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Empirical Statements And Falsifiability

  • Carl G. Hempel (a1)

1. Object of this note. In his lively essay, “Between Analytic and Empirical,” (Philosophy, April 1957), Mr. J. W. N. Watkins challenges the empiricist identification of synthetic statements with empirical ones by arguing that there exists an important class of statements which are synthetic, i.e. not analytically true or false, and yet not empirical. I find Mr. Watkins's arguments very stimulating, but I do not think they provide a sound basis for his contention. In the present note, I wish to indicate what seem to me the principal flaws in Mr. Watkins's reasoning, and to make some additional comments on the issues raised by his discussion.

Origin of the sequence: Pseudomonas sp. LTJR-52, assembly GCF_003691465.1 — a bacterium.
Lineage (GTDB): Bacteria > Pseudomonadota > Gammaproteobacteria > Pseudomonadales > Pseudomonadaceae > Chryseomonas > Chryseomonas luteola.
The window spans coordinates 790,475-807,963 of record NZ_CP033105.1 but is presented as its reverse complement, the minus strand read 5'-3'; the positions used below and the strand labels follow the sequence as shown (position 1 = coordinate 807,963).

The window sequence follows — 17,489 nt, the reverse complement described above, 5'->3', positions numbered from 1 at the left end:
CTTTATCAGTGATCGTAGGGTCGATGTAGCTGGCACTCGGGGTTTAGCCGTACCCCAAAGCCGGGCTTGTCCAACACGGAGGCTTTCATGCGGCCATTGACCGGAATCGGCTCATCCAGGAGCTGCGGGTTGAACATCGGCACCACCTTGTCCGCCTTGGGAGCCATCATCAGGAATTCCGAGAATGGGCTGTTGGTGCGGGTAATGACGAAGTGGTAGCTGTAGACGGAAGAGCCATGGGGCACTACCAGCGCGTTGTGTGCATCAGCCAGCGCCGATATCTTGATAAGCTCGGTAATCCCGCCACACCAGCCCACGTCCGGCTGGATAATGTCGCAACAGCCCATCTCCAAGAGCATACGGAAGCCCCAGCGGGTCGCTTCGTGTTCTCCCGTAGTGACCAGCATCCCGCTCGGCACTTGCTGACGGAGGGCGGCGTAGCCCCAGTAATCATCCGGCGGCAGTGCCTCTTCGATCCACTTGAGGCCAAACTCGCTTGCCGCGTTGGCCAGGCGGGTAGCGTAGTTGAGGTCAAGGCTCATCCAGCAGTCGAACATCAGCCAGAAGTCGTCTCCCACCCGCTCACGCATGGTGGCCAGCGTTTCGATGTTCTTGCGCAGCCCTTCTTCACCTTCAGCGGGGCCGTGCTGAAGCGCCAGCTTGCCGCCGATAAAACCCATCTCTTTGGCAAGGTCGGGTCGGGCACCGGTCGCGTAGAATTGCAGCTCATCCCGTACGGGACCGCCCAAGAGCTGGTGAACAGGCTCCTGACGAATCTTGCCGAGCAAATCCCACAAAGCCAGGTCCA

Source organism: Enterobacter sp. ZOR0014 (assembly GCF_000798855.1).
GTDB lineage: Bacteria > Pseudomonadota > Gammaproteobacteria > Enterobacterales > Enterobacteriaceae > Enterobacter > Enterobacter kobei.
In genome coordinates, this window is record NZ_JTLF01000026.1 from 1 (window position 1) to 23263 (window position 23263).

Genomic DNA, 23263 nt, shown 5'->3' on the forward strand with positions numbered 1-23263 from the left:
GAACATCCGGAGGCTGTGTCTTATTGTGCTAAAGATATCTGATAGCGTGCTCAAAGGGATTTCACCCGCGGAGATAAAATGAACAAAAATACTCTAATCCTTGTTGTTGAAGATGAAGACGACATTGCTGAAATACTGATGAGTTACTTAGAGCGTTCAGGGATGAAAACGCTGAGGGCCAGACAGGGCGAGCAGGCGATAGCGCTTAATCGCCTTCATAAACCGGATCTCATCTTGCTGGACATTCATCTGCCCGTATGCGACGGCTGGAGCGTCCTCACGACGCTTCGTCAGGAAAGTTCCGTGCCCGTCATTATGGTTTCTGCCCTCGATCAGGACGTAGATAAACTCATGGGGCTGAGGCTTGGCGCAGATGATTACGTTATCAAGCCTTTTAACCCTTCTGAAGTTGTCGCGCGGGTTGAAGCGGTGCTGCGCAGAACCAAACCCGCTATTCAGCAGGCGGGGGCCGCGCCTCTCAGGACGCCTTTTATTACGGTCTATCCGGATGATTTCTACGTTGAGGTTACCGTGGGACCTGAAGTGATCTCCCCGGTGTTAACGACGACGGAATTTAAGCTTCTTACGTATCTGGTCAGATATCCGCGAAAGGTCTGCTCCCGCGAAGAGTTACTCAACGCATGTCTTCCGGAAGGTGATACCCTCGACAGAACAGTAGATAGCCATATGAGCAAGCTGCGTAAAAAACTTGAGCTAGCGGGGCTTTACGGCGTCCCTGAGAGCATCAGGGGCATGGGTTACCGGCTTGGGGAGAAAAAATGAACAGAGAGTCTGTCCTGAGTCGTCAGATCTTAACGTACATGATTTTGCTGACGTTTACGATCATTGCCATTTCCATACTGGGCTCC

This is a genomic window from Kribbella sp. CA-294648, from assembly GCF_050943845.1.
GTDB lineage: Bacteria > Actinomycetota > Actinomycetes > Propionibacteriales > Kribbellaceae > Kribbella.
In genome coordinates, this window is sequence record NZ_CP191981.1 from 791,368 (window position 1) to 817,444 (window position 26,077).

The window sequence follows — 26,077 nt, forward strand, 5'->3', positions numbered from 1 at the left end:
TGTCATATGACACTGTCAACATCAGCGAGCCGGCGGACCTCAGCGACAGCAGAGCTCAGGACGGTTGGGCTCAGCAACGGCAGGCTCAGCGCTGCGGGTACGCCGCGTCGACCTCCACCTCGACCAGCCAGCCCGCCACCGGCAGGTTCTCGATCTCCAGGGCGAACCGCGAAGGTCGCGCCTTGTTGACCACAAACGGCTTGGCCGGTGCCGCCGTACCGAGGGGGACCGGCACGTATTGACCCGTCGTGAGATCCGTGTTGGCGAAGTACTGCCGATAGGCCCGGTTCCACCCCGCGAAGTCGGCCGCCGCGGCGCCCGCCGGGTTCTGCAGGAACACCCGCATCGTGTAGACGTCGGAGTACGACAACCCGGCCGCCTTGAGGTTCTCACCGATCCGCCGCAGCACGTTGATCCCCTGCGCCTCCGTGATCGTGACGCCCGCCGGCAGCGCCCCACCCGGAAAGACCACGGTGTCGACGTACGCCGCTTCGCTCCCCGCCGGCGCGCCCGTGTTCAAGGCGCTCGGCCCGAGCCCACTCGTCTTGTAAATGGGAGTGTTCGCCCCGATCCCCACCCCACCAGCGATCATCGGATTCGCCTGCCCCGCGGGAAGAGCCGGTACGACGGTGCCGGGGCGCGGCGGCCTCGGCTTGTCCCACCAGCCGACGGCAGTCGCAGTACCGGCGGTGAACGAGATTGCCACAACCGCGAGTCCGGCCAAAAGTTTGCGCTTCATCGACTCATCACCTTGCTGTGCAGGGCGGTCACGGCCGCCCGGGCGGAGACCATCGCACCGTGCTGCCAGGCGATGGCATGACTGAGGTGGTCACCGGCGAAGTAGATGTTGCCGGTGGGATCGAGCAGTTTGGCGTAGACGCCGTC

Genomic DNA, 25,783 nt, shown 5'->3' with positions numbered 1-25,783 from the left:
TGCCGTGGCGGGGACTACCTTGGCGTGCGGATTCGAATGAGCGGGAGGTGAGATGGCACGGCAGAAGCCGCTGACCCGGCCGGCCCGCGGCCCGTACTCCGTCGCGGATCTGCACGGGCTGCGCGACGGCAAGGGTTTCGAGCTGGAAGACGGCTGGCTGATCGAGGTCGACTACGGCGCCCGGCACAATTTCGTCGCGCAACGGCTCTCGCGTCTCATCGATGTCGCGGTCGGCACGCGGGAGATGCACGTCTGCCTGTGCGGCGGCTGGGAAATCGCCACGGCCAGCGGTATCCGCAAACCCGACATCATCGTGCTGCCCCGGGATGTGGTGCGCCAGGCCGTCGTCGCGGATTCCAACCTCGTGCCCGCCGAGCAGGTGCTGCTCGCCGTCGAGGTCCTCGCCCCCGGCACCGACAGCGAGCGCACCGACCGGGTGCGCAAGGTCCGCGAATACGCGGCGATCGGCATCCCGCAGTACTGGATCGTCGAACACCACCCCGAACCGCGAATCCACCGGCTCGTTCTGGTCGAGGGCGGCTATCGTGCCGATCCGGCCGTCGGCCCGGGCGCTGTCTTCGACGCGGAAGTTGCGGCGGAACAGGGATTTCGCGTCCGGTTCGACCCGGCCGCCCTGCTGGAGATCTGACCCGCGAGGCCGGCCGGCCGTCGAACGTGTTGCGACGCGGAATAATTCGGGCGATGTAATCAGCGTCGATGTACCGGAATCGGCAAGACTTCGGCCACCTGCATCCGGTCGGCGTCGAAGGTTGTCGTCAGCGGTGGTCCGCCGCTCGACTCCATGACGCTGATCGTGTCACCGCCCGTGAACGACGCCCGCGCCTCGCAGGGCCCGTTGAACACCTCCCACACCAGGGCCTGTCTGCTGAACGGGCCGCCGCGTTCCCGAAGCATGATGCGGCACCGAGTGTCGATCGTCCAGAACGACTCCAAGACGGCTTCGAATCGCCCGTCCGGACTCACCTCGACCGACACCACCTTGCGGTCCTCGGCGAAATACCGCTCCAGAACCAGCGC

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R. Carnap , “Testability and Meaning,” Philosophy of Science, Vol. 3 (1936), pp. 419–71, and Vol. 4 (1937), pp. 1–40;

Cf., for example, my articles “The Concept of Cognitive Significance: A Reconsideration”, Proc. Amer. Acad. of Arts and Sciences, Vol. 80, No. I (1951), pp. 6177;

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  • ISSN: 0031-8191
  • EISSN: 1469-817X
  • URL: /core/journals/philosophy
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